Whoever from the organizational scheme identifies a new risk, shall notify the managing authorities. The new risk is classified according to the probability of occurrence and expected impact and added to the risk register.

5. Discussion

The effective governance of a knowledge society in accordance with legislation presents the public administration, local self-governments, institutions and citizens with a number of obligations. Due to the fact that the state requires the fulfillment of obligations, it is necessary to create equivalent conditions and environment. The Czech Republic is also bound by international conventions and directives, for example INSPIRE.
The public administration does not always use existing spatial information effectively—they are not considered as spatial—the connection to the Register of territorial identification, addresses and real estate as one of the basic registers is not required, spatial analysis and modeling are not used. It must be stated that the greatest philosophical and psychological difficulty of public administration is probably a lack of confidence in its own data. The optimal usage of data produced and managed by the public administration is one of the key areas which are necessary to consider for the successful development of eGovernment. From this perspective the state has an essential role in production, management and provision of the guaranteed fundamental spatial data.
The four stages of development of the NSDI are described in [6]: stand alone, exchange, intermediary stage and the network stage. In the network stage, a broad support exists for the NSDI vision, which is continuously reviewed by a variety of stakeholders through open communication channels. The vision, together with the leadership, communication channels and ability of the spatial information community for self-organization are four critical organizational components of the NSDI [6]. From this perspective, the GeoInfoStrategy can be seen as a beginning of the network stage of the NSDI development in the Czech Republic. The vision of the GeoInfoStrategy is widely supported and shared between all the stakeholders and target user-groups. The support at the governmental level is also crucial for successful GeoInfoStrategy implementation (see Figure 2). The communication plan defined in the GeoInfoStrategy should enable the exchange of thoughts, messages or information between all participating parties and the general public. Also, all the key stakeholders should recognize their responsibility for their part of the NSDI. The NSDI development takes place in a dispersed scenario in which the final purposes, functionalities and composition of the SDI change dynamically and can only be specified vaguely [52]. This argument implies that the needs of communities change over time and that, therefore, the ideal will change accordingly [23].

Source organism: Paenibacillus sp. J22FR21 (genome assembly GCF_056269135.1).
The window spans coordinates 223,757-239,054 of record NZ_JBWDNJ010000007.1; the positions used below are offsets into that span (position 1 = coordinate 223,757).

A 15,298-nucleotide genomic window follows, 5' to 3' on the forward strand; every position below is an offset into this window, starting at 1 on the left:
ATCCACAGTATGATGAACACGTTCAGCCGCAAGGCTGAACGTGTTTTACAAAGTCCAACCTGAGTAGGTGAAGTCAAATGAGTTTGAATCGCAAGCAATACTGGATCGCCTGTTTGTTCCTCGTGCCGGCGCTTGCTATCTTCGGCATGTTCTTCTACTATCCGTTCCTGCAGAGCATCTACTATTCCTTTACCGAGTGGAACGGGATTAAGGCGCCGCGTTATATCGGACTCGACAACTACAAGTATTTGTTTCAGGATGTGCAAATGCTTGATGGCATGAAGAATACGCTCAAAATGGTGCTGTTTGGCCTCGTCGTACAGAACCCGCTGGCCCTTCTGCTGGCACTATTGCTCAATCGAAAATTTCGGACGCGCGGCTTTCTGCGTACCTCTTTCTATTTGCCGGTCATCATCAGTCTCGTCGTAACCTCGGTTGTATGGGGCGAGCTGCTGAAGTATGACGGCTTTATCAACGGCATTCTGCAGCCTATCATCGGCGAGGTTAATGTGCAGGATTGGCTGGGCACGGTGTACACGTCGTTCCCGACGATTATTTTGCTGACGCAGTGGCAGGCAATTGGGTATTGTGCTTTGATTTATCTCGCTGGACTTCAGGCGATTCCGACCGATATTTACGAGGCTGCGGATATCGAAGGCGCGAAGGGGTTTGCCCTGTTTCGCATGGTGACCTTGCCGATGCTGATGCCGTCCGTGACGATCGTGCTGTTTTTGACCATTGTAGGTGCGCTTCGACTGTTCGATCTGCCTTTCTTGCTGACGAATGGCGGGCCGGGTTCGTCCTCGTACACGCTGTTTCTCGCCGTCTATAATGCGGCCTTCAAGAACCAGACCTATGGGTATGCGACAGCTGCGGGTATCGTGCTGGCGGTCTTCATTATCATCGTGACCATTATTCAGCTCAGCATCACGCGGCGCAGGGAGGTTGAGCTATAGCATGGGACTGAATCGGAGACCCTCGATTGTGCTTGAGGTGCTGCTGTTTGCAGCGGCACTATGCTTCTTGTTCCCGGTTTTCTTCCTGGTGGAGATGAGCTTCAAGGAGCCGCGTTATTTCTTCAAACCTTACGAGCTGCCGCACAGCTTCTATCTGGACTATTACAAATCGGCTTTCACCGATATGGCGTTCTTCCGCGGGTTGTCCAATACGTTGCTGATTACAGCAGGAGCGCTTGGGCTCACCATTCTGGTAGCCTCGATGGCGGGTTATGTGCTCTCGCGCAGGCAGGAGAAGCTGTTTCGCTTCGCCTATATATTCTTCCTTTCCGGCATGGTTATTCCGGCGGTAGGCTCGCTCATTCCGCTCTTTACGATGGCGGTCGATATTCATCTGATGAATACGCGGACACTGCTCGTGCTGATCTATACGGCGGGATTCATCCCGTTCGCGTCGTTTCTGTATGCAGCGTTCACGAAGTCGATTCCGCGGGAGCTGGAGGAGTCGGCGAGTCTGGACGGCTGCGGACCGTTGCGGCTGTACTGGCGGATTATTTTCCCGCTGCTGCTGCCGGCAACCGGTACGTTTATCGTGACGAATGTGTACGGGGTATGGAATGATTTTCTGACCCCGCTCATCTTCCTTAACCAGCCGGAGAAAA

During the analytical stage of preparation of the GeoInfoStrategy the needs of target groups (public administration bodies, the commercial sector, professional organizations, etc.) were examined. The highest priority is the availability and accessibility of the fundamental spatial data at the highest level of detail covering the whole territory of the Czech Republic. There is a strong demand on the creation of National Set of Spatial Objects as the source of guaranteed and reference geographic data at the highest possible level of detail for selected objects of the real world.
The coordination of the implementation of the GeoInfoStrategy action plan is under the responsibility of the Working group for spatial information that was established under the Governmental Council for Information Society (see Figure 1). The members of this working group are the representatives of the ministries, Czech Office for Surveying, Mapping and Cadastre, Association of regions of the Czech Republic and Union of Towns and Municipalities of the Czech Republic. The formation of this working group should eliminate a risk of the insufficient management of the GeoInfoStrategy Action Plan. However, against the original idea of the GeoInfoStrategy, the representatives of the commercial sector and academia are not members of this working group; also the representatives of the Ministry of Education, Youth and Sports are missing. This presents a potential risk for delivering the objectives dealing with the development of human resources and research and development. In fact, the measures dealing with human resources were proclaimed as very important, so that the GeoInfoStrategy does not have only the technical and coordination substance.